Saturday, January 22, 2011

365 Day 22: Mudpots 1

365 Day 22: Mudpots 1, originally uploaded by ★ 0091436 ★.

This week is dedicated to mudpots. What are mudpots you ask? Well according to Wikipedia, Mudpots are: 

A mudpot, mud pool or paint pot is a sort of hot spring or fumarole consisting of a pool of usually bubbling mud. The mud is generally of white to greyish color, but is sometimes stained with reddish or pink spots from iron compounds. When the slurry is particularly colorful, the feature is then called a paint pot.

Mudpots form in high-temperature geothermal areas where water is in short supply. The little water that is available rises to the surface at a spot where the soil is rich in volcanic ash, clay and other fine particulates. The thickness of the mud usually changes along with seasonal changes in the water table.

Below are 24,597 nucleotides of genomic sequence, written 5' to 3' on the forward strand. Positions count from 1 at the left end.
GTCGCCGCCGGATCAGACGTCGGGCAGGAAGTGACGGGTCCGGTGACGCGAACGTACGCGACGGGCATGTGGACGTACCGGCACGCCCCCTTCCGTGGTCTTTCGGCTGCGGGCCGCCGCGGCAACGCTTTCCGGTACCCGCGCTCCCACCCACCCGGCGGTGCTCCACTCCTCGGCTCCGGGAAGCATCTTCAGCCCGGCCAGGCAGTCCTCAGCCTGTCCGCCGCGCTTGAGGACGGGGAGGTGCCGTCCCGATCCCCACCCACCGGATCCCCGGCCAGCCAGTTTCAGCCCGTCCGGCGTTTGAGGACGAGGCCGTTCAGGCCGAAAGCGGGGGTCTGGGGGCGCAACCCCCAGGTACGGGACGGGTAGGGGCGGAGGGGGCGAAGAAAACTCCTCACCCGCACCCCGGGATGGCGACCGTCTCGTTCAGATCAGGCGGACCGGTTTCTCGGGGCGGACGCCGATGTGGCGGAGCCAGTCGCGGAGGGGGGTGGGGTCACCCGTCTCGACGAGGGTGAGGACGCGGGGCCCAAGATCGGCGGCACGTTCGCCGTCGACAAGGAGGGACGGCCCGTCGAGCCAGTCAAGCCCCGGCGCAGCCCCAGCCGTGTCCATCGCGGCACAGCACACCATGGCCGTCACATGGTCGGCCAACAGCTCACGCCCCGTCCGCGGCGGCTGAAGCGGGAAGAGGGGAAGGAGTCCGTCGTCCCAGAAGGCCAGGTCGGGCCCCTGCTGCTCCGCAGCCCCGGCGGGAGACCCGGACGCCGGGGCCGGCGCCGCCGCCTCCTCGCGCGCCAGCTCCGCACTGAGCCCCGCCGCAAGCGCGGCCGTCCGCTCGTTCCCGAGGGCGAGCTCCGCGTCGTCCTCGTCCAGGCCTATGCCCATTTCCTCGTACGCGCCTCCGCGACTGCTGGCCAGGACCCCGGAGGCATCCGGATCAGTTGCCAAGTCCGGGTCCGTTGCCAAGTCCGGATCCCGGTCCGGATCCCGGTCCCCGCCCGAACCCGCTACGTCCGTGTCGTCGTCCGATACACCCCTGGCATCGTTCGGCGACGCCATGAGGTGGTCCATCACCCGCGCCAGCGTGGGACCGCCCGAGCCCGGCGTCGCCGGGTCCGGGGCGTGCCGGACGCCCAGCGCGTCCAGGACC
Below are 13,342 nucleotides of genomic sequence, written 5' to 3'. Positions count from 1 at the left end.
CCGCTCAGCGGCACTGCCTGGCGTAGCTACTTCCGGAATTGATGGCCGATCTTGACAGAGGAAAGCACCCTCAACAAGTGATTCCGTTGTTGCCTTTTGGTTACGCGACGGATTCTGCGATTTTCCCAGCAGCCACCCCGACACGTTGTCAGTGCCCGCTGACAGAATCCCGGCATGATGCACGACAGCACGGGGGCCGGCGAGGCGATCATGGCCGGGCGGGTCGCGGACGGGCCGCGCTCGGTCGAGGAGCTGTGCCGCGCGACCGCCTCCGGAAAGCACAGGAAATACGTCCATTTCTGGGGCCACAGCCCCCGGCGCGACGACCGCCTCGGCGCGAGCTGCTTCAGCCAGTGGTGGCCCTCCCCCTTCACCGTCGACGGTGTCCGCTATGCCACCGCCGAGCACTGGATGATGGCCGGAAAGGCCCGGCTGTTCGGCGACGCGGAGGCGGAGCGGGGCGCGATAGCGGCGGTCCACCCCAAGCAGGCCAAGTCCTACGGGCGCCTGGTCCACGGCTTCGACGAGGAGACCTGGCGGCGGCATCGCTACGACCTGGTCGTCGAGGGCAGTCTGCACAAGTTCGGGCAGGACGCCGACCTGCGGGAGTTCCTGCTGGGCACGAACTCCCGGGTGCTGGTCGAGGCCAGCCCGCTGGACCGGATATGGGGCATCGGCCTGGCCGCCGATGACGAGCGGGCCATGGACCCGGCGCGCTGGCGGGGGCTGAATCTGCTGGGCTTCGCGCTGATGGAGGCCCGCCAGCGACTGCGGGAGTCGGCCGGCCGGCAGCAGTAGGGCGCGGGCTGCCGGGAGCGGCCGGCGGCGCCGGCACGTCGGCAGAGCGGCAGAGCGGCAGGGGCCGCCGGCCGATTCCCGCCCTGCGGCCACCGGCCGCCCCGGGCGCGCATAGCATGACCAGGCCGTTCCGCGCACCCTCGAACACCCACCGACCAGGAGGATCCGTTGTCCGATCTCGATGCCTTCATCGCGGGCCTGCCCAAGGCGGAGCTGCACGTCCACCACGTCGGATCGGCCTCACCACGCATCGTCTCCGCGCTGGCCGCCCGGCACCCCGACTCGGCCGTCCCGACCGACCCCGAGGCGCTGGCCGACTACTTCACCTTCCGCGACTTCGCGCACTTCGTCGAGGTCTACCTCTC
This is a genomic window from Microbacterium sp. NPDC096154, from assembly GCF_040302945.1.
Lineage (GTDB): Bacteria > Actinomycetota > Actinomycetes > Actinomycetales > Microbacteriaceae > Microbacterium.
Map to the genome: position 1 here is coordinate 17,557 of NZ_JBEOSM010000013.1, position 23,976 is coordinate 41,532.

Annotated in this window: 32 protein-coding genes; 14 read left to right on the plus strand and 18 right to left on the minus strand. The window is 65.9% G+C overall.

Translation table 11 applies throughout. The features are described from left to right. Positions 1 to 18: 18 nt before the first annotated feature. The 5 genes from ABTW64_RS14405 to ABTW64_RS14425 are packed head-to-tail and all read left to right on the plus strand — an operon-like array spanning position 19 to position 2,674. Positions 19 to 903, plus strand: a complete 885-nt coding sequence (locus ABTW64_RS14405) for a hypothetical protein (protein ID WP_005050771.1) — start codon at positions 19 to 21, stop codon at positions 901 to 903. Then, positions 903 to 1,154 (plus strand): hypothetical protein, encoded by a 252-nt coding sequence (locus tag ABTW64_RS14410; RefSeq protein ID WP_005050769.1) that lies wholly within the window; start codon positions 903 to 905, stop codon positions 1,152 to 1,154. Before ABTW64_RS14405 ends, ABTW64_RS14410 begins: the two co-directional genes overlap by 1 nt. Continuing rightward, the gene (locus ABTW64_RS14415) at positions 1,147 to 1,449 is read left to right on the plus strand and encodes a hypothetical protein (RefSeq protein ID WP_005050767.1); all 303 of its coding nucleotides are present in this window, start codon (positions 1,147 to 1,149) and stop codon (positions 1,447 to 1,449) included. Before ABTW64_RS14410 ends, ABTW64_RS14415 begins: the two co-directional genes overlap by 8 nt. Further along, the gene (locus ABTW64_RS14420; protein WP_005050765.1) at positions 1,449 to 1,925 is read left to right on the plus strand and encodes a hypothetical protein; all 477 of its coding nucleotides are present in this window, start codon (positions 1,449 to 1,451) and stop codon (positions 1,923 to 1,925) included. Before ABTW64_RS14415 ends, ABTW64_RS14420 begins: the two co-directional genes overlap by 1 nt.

The mud takes the form of a viscous, often bubbling, slurry. As the boiling mud is often squirted over the brims of the mudpot, a sort of mini-volcano of mud starts to build up, sometimes reaching heights of 3–5 feet. Although mudpots are often called mud volcanoes, true mud volcanoes are very different in nature.

The geothermal areas of Yellowstone National Park contain several notable examples of both mudpots and paint pots, as do some areas of Iceland and New Zealand.

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